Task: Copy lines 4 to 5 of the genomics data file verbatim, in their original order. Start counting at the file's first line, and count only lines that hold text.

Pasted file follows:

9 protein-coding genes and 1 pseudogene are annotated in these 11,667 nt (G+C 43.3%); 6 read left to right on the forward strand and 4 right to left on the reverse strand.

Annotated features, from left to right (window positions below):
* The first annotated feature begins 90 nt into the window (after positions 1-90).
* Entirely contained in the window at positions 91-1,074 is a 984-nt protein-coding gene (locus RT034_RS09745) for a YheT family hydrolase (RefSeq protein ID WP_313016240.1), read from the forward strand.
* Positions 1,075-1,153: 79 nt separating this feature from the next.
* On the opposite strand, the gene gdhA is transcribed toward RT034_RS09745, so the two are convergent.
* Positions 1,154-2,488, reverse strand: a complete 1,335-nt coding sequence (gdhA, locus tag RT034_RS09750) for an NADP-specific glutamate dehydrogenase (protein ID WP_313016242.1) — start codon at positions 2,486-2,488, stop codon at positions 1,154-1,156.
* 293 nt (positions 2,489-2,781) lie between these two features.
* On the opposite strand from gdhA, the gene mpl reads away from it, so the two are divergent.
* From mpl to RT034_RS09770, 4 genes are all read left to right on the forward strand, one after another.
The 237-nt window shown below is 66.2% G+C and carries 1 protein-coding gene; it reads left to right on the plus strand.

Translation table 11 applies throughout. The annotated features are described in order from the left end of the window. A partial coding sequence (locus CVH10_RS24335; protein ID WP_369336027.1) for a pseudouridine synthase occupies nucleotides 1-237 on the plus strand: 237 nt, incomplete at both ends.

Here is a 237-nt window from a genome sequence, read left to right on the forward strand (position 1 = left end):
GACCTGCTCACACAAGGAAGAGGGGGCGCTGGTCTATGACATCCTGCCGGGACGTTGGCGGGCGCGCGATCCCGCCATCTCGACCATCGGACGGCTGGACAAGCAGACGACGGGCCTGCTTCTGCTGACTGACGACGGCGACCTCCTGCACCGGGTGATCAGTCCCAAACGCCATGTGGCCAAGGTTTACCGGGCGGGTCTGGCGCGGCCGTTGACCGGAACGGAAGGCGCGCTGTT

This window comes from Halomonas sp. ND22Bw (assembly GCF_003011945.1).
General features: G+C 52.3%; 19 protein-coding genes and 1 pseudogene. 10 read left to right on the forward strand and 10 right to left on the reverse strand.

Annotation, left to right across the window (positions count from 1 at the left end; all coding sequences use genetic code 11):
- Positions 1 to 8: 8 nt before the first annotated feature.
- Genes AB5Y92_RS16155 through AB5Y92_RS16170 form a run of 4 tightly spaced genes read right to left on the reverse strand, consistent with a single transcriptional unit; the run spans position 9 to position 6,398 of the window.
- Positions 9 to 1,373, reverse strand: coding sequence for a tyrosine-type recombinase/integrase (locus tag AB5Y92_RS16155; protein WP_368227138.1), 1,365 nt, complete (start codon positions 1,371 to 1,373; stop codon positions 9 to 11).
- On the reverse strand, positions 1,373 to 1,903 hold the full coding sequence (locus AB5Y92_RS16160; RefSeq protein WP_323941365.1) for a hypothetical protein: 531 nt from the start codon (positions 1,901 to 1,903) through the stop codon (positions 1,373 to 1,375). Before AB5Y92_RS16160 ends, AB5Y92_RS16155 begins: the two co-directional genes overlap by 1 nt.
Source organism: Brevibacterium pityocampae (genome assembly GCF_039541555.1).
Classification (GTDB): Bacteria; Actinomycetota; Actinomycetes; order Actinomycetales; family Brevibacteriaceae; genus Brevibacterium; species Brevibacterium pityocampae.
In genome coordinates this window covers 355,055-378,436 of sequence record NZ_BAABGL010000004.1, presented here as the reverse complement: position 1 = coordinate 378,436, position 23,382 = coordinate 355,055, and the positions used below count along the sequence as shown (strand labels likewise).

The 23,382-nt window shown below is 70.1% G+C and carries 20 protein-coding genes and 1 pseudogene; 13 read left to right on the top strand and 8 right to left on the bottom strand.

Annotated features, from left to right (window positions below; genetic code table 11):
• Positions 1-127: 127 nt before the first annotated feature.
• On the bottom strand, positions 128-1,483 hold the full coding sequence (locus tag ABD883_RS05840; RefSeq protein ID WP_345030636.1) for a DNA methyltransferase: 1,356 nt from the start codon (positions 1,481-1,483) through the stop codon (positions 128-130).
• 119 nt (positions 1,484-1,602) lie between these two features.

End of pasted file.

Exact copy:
* Entirely contained in the window at positions 91-1,074 is a 984-nt protein-coding gene (locus RT034_RS09745) for a YheT family hydrolase (RefSeq protein ID WP_313016240.1), read from the forward strand.
* Positions 1,075-1,153: 79 nt separating this feature from the next.